Philadelphia, PA (SportsNetwork.com) - Prior to Friday night, the Florida Panthers were awarded the top pick in the NHL Entry Draft on three occasions. Preceding their second year of existence, the braintrust in the club's front office plucked hulking defenseman Ed Jovanovski from Windsor of the Ontario Hockey League.
The last two No. 1 picks the franchise held have accumulated the following as long-term NHL players:
Six All-Star appearances and a Rocket Richard Trophy along with 336 goals and 628 points over 783 games in 11 seasons; a franchise-record 288 wins, a 2.62 goals-against average, 28 shutouts and .910 save percentage and one Stanley Cup.
Unfortunately for the Swamp Cats, the former's stats belong to Rangers forward Rick Nash, who was taken by Columbus first-overall in 2002, and the latter's numbers are the property of Marc-Andre Fleury, the Penguins' first choice the next season. Both clubs became the unwitting beneficiaries of Florida's itchy trigger finger.
Despite discussions to the contrary which reportedly included the Philadelphia Flyers and misfit center Vinny Lecavalier, Florida GM Dale Tallon stepped to the podium shortly after 7 p.m. (ET) and announced that not only would he not deal the pick, but also that NHL Central Scouting's second-ranked North American skater Aaron Ekblad was their man.
"It's unbelievable. It's cool to have my family and friends here supporting me," said Ekblad following his selection by the Panthers. "I believe they're an up-and-coming team and I feel that this is where I can facilitate my development and win a Stanley Cup in the next few years."
Ekblad, an 18-year-old defenseman for the Ontario Hockey League's Barrie Colts with a huge offensive up side (23 goals, 53 points in 58 games) and a mean streak to boot, was an appropriate bookend to Jovanovski's selection in 1994.
He is literally an exceptional choice. Ekblad was granted "exceptional status" as a 15-year-old to be eligible for the 2011 OHL draft, only the second player to gain that distinction next to current Islanders captain John Tavares.
"He's so mature for his age," Tallon said immediately after leaving the podium. "And he fits what we have, with (Aleksander) Barkov, (Erik) Gudbranson, (Nick) Bjugstad ... these are cornerstones of the franchise, guys you can build around for a long time."
It was no surprise to hear rumors leading up to the start of Friday's draft, that Tallon was strongly considering shopping the top-overall pick to improve his club, but it is a surprise given that the last two times that occurred, the move benefitted the receiving team better either they could have imagined.
Consider that choosing Jovanovski 20 years ago and bringing him up for his rookie season of 1995-96, were actions which accelerated the success of the expansion entrant and gave them an identity.
Only 19 years old, the 6-foot-3, 200-plus-pounder provided a physical dimension to Florida's blueline which didn't exist for its first two seasons, and provided a counterpoint to the smallish and older presences of those like Terry Carkner, Geoff Smith, Robert Svehla, Magnus Svensson and Gord Murphy.
In the second round of the '96 playoffs, Jovanovski had one job: stop Eric Lindros and the Legion of Doom.
He did so with a mixture of size, aggressiveness and positional play which largely stymied Philadelphia's top line, and was a major factor in toppling the Flyers in six games. He then set his sights on Mario Lemieux and Jaromir Jagr in the Eastern Conference finals, and lassoed both superstars as the Panthers claimed a shocking seven-game triumph to reach the Stanley Cup Finals for the first, and to date, last time.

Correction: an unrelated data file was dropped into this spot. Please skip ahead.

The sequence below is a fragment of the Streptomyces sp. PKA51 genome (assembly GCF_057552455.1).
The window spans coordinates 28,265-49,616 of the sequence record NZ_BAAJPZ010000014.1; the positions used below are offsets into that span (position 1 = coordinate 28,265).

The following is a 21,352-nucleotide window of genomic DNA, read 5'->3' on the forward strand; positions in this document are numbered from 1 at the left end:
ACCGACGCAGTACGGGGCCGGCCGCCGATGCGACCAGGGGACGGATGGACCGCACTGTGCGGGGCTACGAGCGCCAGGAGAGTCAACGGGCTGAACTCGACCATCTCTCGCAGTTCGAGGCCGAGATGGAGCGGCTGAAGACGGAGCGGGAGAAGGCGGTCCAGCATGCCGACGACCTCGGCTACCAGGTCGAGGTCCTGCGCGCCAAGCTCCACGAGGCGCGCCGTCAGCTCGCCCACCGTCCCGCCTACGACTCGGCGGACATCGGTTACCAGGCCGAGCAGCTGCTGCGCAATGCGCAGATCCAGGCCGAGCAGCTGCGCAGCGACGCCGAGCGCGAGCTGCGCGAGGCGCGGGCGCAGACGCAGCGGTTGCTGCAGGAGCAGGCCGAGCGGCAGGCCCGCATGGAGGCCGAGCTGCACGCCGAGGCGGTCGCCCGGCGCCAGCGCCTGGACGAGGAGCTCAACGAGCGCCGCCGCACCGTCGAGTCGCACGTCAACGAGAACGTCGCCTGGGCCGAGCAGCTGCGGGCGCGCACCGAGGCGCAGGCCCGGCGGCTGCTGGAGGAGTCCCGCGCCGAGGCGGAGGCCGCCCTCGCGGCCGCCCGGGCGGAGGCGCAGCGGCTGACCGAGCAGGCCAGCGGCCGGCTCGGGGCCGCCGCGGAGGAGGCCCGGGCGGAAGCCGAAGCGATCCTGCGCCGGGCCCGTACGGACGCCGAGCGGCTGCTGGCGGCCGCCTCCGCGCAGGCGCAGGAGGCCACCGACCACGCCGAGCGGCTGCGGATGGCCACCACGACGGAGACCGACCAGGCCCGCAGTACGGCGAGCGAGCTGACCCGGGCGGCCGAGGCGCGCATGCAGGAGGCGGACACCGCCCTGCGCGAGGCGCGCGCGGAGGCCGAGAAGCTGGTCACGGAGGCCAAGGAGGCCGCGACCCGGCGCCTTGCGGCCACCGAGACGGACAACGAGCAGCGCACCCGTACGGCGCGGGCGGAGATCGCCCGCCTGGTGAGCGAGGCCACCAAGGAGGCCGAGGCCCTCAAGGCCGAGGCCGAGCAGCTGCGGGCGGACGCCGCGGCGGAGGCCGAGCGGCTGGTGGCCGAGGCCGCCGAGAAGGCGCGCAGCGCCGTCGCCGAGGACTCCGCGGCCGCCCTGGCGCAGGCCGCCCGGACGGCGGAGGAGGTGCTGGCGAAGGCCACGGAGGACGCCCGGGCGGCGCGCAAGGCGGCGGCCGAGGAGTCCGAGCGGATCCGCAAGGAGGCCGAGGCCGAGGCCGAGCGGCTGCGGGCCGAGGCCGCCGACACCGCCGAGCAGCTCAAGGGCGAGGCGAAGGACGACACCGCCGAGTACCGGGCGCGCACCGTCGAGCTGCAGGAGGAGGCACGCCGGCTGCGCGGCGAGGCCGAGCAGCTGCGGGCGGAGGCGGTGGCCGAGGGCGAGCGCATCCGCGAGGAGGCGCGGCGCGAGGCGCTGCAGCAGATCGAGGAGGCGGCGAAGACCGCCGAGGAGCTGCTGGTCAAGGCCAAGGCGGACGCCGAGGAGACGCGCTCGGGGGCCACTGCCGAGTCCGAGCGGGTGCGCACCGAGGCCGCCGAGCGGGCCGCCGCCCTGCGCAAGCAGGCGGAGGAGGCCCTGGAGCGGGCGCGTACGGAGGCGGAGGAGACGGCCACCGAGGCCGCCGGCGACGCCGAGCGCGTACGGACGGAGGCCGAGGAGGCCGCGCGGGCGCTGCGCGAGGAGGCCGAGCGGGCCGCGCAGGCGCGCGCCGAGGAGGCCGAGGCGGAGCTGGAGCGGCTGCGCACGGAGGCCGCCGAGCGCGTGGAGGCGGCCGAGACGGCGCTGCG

Jovanovski put together almost four solid years in south Florida before being bundled off to Vancouver in the January 1999 deal to snag Pavel Bure, and continued to be a force on the blueline for much of his remaining 15 NHL seasons -- which include the last three injury-plagued years with the Panthers.
Fast forward six years, and keeping Nash -- instead of shopping the pick to the Blue Jackets -- meant the Panthers would have gained a franchise-level sniper to replace Bure and his balky knees. One year later, and had the trigger not been pulled to Pittsburgh, Fleury certainly would have been the difference maker in net Roberto Luongo and a host of other lesser-skilled netminders never could be.
At the head of the 2014 draft class, Ekblad has been thrust into a similar position as the now-38-year-old former heavy. Still facing the end of his teenage years, the Ontario native and OHL's most outstanding defenseman will be soon counted on to alter the fortunes of a franchise which has only reached the postseason once since 2000.
"Strong, responsible defense. That's the position I play, and that's what I plan on doing when I get there," said Ekblad in a manner like his fellow top- flight draftees, showing signs of emergent confidence.
Hindsight is always 20/20, but it was clear the Panthers didn't see a game- changer in either Nash or Fleury. Those in charge then happened to be wrong. Those in charge now have shown the fortitude and willingness to take the plunge on Ekblad, as it was when Jovanovski came on board.
"We just didn't want to do something that was a quick band-aid. We wanted to do this thing the right way and keep on building the way we've been building," Tallon added. "It was a real interesting evening and morning, but we felt we had to take our time."
What remains to be seen is twofold: how Ekblad adjusts to the added expectations and responsibilities going forward, and how long Tallon and the Panthers will allow Ekblad to blossom into a true difference maker alongside his peers.